Opponents by comparison have had a harder time establishing a role or relative influence in the policy process. Opponents have been able to leverage their networks, which largely exist online, to share information about the legislation but seem to have little influence on the policy decision itself. Suggestions for leveraging policy tools and exerting influence in the policy process for opponents will be provided in a later section.
Understanding FOSTA through Policy Process Theories
This section will focus on the problem definition and agenda setting stage of the policy process because FOSTA’s passage through the formulation phase was straightforward, with minor amendments from Congress and quick approval from President Trump.
FOSTA’s supporters define the policy problem of abusive and non-consensual sex trafficking in such a way that conflates the issue with consensual sex work. This is especially problematic because the supporters’ problem definition has been embedded into the policy itself. As explained, the legislation allows the government to prosecute anyone found in violation of either Section 1591 or Section 2421A of Title 18 of the U.S.C, making no distinction between the offenses.
When assessing the problem of sex trafficking, there is no clear popular consensus on what the desired policy outcome should be. Sex workers and harm reduction activists assert that all workers deserve safe working conditions and that the criminalization of sex work puts workers in lethal danger. Meanwhile, some supporters of this legislation suggest that the existence of sex work and pornography is at least partially responsible for the existence of abusive and non-consensual sex trafficking. Other supporters, failing to acknowledge the economic and social factors that impact sex workers, take an under-analyzed systems view of the problem and assign blame to website operators for allowing sexual content that could result in commercial sex arrangements to be shared on their sites. Opponents of FOSTA not only want the SESTA-FOSTA package repealed, they likely want to see sex work decriminalized. Further, there is little certainty as to what causes abusive and non-consensual sex trafficking, what interventions will be successful in reducing the abuse, or what the effects of possible interventions may be. When there is a lack of clear moral benchmarks for what the result of government intervention should be, while there is also a lack of clarity on the cause, interventions, and their effects, such problems are considered untamed political problems (Bekkers, et al., 2017, pp. 83–85).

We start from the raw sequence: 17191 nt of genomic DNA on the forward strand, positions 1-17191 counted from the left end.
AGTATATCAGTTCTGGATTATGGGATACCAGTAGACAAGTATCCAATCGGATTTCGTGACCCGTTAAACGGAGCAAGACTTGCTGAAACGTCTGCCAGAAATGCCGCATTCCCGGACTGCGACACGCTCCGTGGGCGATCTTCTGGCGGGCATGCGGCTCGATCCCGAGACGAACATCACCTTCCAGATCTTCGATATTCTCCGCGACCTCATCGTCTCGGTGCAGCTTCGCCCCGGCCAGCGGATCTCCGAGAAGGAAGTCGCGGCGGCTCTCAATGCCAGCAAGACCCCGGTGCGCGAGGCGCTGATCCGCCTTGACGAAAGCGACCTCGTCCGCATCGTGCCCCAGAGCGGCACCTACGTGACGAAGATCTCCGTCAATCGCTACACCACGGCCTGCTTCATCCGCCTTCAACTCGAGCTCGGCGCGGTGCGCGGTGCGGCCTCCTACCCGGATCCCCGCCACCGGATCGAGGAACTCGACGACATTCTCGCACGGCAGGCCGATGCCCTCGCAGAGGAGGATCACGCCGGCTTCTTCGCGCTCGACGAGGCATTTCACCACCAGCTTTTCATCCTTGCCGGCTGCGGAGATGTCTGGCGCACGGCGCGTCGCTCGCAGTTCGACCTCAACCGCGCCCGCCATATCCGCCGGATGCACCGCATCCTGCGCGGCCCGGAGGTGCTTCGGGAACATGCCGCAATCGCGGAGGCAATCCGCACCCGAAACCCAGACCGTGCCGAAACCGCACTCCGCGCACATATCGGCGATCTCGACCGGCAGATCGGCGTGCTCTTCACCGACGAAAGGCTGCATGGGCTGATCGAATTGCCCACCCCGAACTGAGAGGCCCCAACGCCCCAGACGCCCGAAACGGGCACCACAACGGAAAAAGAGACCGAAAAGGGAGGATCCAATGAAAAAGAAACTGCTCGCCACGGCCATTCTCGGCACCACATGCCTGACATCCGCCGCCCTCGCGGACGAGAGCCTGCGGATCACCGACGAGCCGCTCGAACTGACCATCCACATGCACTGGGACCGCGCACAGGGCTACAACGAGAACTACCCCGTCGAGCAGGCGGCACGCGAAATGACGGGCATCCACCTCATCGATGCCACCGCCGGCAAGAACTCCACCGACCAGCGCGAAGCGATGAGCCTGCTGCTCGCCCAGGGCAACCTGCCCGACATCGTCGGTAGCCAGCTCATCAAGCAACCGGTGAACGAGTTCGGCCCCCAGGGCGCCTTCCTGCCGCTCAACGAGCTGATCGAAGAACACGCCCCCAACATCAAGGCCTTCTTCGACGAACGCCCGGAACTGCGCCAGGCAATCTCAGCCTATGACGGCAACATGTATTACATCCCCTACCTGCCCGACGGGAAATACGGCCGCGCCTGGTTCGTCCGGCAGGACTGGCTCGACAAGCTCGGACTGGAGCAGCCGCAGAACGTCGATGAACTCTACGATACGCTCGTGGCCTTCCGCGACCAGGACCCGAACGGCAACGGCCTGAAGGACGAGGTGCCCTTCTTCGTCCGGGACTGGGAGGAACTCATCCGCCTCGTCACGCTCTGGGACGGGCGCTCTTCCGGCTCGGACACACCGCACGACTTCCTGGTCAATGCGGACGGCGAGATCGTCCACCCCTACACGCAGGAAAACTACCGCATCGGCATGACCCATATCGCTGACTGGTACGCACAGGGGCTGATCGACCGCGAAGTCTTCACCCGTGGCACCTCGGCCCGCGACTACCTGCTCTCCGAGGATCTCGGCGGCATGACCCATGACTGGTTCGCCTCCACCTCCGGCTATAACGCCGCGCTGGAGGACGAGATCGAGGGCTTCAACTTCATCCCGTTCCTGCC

The process of defining a policy problem can best be understood through the political and cultural perspectives of public policy. The political perspective comes into play when different groups compete with each other to push their problem definition and proposed solutions onto the policy agenda. The cultural perspective focuses on the stories told to explain the policy problem which are used to assign blame, frame consequences of the problem, and construct the identity of the policy’s target population.
In the case of FOSTA, supporters have constructed the policy problem in such a way that assumes the target group who will benefit from the policy is only those who are non-consensual victims of sex trafficking. When assessing the social classification of target groups, the public perceptions of these groups and their power positions are considered. Victims of abusive and non-consensual sex trafficking can be understood as dependents because their public perception is positive and their power position is weak. However, another unnamed but certainly impacted target population of the policy is consensual sex workers. These workers would be considered deviants because their public perception is negative and their power position is weak (Bekkers, et al., 2017, p. 92).
Understanding FOSTA through Theories of Power and Domination
Suzanne Mettler and Joe Soss (2004) explain how the pursuit of specific policy solutions convey meaning to citizens about the underlying nature of a problem and shape their perceptions of the issue (p. 62). In the case of FOSTA, Section 4, the solution to the policy problem is to make website operators responsible for the content their users share. The underlying message, that website operators are to blame for abusive and non-consensual sex trafficking, is misleading and obscures the government’s ability to partner with website operators to track and prosecute actual perpetrators of violence.